Peevish Pen

Ruminations on reading, writing, rural living, retirement, aging—and sometimes cats. And maybe a border collie or other critters.

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Location: Rural Virginia, United States

I'm an elderly retired teacher who writes. Among my books are Ferradiddledumday (Appalachian version of the Rumpelstiltskin story), Stuck (middle grade paranormal novel), Patches on the Same Quilt (novel set in Franklin County, VA), Them That Go (an Appalachian novel), Miracle of the Concrete Jesus & Other Stories, and several Kindle ebooks.

Wednesday, February 01, 2012

Email Spam Feb. 1

Warning: A rant about email spam (in which I start too many sentences with conjunctions).
My morning began with spam in my inbox.

 I've taken the liberty of removing identifying details, but here it is:

Now, the person mentioned in this spam is not the person who sent it. Since the email was unsigned (and I didn't recognize the addy), I'm not sure who sent it. I hope the person this is about didn't pay a pile of money to a public relation, uh, service to spam unsuspecting (and uninterested) folks with this poorly written promo.

I figure if the promo is poorly written, whatever the promo is about is not so great either. I could be wrong, but that's my opinion. Let me go through the spam line by line:

We have located a great service being performed by a great person in [midwestern state]. This woman named [let's call her Hephastia Vanderbrunk] is doing a show on internet radio. She is a published author and novelist so the educational value of the topics discussed are great for the creative writer and she is always bringing other published authors on the air so you can get advice from more than just one professional.

Who, pray tell, is "we"? And how is whatever service she provides great? If it's an internet show, what does it matter what state she's in? "Published authors"? How about just "authors" because anybody can be published these days? And how about condensing the verbiage to this: 

Hephastia Vanderbrunk—whose novels include Gone With the Windmill, The Great Catsby, and Doby Mick—has an internet radio show that features other authors.

I'm not sure what "the educational value of the topics discussed are great" means, other than to illustrate lack of agreement between the singular "value" and the plural verb "are." And aren't all writers "creative"? And some specific info would be a nice touch—maybe this:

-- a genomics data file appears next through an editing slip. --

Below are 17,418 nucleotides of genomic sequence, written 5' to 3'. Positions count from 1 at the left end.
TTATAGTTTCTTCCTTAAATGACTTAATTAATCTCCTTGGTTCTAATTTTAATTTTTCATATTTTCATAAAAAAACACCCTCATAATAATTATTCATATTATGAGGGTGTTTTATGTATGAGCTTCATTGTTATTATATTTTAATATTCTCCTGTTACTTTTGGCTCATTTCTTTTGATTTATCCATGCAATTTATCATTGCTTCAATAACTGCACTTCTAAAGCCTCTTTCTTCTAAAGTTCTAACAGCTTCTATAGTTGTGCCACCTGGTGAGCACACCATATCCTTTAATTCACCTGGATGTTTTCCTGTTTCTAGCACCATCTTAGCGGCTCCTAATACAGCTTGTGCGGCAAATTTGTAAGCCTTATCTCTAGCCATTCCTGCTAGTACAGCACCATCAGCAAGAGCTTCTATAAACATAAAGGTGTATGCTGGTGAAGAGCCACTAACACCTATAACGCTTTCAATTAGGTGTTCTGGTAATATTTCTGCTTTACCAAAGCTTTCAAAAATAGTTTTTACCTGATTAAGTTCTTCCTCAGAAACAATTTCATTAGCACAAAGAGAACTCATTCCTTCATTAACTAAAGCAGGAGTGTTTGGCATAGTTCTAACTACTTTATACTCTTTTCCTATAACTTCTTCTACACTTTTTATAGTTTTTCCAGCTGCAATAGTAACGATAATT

Among the topics she discusses with her guests are "What if Your Character Doesn't Speak to You in Iambic Pentameter" by Will Shakespeare, "Verbosity Pays When You're Getting Paid by the Word" by Charlie Dickens, and "Poetry: the Perfect Genre for Recluses" by Em Dickinson.

The part of this show that makes it special is that there is a chat room directly connected to the radio show so you can interact with the people on the air live. This becomes a very educational experience at the point that people start sharing ideas in the chat and the listeners can interact with the interview. You can ask the questions you need answered from professionals and they can interact in a way that gives u ability comparable to a phone call. 
What the heck???? (Pardon the excessive use of question marks.) What does this mean, exactly? And what's with the u? A slip into texting, maybe? And I'm still trying to wrap my head around an "ability comparable to a phone call." Maybe the writer meant this:

During the show, listeners can call in and talk directly to guests.

Still that is not the story...[Hephastia] does all of this with deadlines on her own publisher and living the busy life of a stay at home mom. She has over come the busy life of a housewife with children and a full house to volunteer her time towards reaching upcoming novelist and writers in general. To contact her email her at [her name]@ or call [Fred] and [Ethel] at 6xx 7xx xxxx if you have an interest or you can simply tune in between 10am and noon at [URL] Thank you for your time. 

I not bothering to correct the above paragraph. But most writers do work with deadlines. And most writers likely have families. And many do volunteer work. And a whole bunch of them even hold outside jobs. So why is what she does so special?  

I did Google this author. She has two books out from a "unique kind of publisher" that's less than a year old and doesn't market to bookstores. And she has an agent (who welcomes "new and established writers" and who spells "addresses" as "adresses" on her website), but an Absolute Write forum doesn't hold this agent in high regard. Uh-oh. 

Finally, my name isn't "To whom it might concern." When I get email addressed this way, I know it's something that won't interest me.

OK, rant over. As you were.



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